10 Powerful Neuropathy Exercises to Reclaim Control of Your Hands

Various treatments are available for neuropathy in hands, including medications, pain relief creams, chiropractic, or even surgery in some cases. 

Physical therapy is another option that’s often overlooked. But, incorporating gentle stretches and hand exercises for neuropathy into your daily routine can help improve circulation, reduce muscle tension, and increase flexibility in the hands and arms. And while these exercises may not cure neuropathy, they can offer relief, reduce nerve pain, and improve your overall quality of life.

So, here are 10 exercises for neuropathy in hands that you can easily perform at home. But first, let’s talk about safety!

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How to Safely Perform Exercises for Neuropathy in Hands

Hand exercises for neuropathy are generally considered safe. However, we’d like first to bring the following to your attention:

  • Before starting an exercise program for neuropathy in hands, consult a doctor or physical therapist to ensure specific exercises are safe for you.
  • Start each exercise slowly and gradually increase the intensity and duration as your comfort level and strength improve.
  • Remember to listen to your body. If you experience any abnormal pain or discomfort, stop the exercise.
  • Peripheral neuropathy is a serious condition that can cause severe health complications. Work with a healthcare provider to address the underlying causes.

10 Neuropathy Exercises for Hands, Fingers, and Arms

Here are 10 hand, finger, and arm exercises that can help reduce nerve pain and neuropathy symptoms in your hands:

Exercise 1: Hand stretches for peripheral neuropathy

Hand stretches are great for neuropathy, as it is a gentle way to exercise your hands and fingers simultaneously. Most people find that practicing hand stretches several times a day helps relieve nerve pain. But remember to be gentle with your stretches to avoid causing further pain. Here’s how to stretch your hands and fingers if you have neuropathy:

  1. Start by sitting comfortably with your back straight and your feet flat on the floor.
  2. Hold one hand out in front of you with your palm facing down.
  3. Use your other hand to gently lift each finger up, one at a time, and then release it back down.
  4. Repeat this process with each finger, moving slowly and gently to avoid discomfort.
  5. Once you’ve lifted and released each finger individually, try lifting all your fingers at once and holding them in a stretched position for a few seconds before releasing.
  6. Repeat the exercise with your other hand.

Exercise 2: Wrist rotations to increase range of motion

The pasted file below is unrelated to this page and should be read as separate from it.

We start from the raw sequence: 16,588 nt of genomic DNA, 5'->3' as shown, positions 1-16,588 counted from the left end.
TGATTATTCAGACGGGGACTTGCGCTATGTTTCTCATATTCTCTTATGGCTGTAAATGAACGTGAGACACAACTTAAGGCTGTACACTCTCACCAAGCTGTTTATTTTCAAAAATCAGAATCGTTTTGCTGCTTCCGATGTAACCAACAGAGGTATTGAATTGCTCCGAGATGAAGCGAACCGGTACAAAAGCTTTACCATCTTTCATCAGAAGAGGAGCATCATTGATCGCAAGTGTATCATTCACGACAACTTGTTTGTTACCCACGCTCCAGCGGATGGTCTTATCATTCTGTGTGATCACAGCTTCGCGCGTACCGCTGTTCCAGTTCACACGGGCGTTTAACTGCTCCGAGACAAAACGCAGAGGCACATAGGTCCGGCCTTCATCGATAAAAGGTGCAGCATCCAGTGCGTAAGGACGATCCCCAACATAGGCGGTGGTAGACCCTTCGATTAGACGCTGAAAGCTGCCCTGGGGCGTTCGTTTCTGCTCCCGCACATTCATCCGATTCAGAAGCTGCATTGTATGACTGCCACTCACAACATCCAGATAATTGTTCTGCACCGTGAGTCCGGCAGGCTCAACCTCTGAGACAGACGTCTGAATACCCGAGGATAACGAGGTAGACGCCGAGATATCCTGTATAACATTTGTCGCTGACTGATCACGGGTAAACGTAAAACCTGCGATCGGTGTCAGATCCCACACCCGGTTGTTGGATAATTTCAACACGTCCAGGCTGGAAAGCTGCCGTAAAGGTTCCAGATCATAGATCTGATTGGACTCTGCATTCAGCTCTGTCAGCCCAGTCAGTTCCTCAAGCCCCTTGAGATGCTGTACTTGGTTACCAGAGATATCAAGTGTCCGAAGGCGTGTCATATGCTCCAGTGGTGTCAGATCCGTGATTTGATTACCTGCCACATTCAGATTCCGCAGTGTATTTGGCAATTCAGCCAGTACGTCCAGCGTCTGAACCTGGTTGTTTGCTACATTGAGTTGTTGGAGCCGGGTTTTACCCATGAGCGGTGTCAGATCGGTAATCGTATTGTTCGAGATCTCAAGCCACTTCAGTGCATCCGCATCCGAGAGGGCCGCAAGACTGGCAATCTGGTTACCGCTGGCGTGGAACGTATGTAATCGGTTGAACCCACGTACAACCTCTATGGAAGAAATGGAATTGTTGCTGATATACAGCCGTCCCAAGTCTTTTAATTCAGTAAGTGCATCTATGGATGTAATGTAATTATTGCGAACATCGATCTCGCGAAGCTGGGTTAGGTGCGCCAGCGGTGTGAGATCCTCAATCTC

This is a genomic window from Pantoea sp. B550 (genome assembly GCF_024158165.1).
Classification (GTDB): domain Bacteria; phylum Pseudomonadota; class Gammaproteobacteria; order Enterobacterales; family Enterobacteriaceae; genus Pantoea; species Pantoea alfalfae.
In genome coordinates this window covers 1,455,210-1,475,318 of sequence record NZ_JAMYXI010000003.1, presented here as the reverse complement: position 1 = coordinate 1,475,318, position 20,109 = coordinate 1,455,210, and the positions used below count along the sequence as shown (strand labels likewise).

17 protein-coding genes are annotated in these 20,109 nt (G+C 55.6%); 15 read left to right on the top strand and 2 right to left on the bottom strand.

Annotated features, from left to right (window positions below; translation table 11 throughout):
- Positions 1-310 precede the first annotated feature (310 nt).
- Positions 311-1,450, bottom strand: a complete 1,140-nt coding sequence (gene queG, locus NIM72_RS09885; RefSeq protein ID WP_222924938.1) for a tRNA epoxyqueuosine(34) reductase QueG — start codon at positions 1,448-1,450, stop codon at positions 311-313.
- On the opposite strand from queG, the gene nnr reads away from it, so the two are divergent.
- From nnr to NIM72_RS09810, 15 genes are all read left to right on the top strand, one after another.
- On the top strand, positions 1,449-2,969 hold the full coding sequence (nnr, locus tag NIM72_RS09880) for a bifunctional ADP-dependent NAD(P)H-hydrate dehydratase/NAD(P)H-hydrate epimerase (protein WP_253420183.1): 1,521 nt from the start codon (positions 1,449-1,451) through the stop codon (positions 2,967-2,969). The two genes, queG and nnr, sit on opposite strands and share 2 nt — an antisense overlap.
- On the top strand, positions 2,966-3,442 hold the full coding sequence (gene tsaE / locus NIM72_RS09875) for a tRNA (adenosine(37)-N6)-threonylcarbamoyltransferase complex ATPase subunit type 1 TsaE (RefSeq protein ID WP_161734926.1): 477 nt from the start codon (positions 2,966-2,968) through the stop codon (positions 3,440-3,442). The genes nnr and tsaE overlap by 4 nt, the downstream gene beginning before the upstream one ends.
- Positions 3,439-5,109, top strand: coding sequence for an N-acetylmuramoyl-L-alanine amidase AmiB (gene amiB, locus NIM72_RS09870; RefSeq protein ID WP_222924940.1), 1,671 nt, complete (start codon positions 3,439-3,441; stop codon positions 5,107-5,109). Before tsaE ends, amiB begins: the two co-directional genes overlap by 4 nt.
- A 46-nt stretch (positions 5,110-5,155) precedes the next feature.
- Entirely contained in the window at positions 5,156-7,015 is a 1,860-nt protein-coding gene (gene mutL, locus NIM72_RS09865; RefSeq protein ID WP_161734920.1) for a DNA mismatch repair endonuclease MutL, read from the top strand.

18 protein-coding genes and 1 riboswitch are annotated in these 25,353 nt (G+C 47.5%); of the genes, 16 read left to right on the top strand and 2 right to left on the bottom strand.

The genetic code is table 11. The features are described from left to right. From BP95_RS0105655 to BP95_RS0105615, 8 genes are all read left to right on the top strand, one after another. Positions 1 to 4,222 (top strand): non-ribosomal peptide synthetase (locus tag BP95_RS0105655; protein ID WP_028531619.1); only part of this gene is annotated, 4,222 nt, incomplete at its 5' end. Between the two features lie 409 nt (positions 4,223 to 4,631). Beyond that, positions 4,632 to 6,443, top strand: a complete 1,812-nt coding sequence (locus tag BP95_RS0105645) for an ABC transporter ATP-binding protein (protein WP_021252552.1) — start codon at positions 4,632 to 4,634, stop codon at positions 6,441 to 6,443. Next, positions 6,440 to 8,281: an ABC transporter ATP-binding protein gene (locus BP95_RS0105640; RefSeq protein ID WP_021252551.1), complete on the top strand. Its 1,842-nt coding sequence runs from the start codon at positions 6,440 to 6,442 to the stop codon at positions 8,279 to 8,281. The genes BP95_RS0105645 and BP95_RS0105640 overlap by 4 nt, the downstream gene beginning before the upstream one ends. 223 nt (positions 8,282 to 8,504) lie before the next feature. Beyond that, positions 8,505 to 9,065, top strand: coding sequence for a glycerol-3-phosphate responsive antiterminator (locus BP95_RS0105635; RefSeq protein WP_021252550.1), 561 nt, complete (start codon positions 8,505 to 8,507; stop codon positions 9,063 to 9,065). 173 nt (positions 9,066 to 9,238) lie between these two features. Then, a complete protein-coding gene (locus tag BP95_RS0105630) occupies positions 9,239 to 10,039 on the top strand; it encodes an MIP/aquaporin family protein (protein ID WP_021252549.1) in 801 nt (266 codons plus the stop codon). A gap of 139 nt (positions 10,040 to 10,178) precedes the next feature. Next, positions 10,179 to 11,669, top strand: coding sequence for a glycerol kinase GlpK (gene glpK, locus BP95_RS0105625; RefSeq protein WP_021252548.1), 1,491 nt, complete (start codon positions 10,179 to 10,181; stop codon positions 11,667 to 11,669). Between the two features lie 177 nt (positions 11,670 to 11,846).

Wrist rotation exercises can benefit people with neuropathy in the hands and arms. They help boost circulation, increase the range of motion, and reduce stiffness and pain in the wrists.

  1. Sit or stand with your arms at your sides and your elbows bent to a 90-degree angle.
  2. Slowly rotate your wrists in a circular motion, clockwise and counterclockwise.
  3. Do 10 to 15 repetitions in each direction.
  4. Gradually increase the size of the circles you make with your wrists as you get more comfortable with the exercise.
  5. If you feel any pain or discomfort during the exercise, stop and rest your wrists before continuing.

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Exercise 3: Finger taps to improve circulation

Finger tapping is a simple and effective neuropathy exercise that can help reduce nerve pain in the hands and fingers while improving blood circulation.

  1. Sit in a comfortable position with your hands resting on a flat surface.
  2. Lift one finger at a time, starting with your thumb and working your way to your pinky. Then, tap each finger individually on the surface as quickly as possible for 10 to 30 seconds.
  3. Repeat this process with each finger on one hand.
  4. Repeat with your other hand.

Exercise 4: Ball squeeze for hand strength and dexterity

Ball squeeze exercises are great for neuropathy in the hands. They can help improve hand strength, dexterity, and circulation, ultimately relieving nerve pain and preventing further symptoms.

  1. Get a soft ball or stress ball that is comfortable to squeeze.
  2. Sit or stand with your arms at your sides and your elbows bent to a 90-degree angle.
  3. Hold the ball in one hand and squeeze it as hard as you can without causing pain or discomfort.
  4. Hold the squeeze for 5 seconds, then release.
  5. Repeat the exercise 10 to 15 times with each hand.
  6. Gradually increase the time you hold the squeeze as your strength improves.

You can try different variations of this hand exercise, such as squeezing the ball with your fingers only or with your palm and fingers together.

Woman squeezing a soft / stress ball

Exercise 5: Finger bends for neuropathy in hands

Finger bend exercises help improve hand mobility and agility, which can be beneficial for people with neuropathy in their hands.

  1. Sit or stand comfortably and hold your hand in front of you, with your palm facing down.
  2. Slowly bend your fingers towards your palm, curling them into a fist. Use the other hand to help bend your fingers if needed.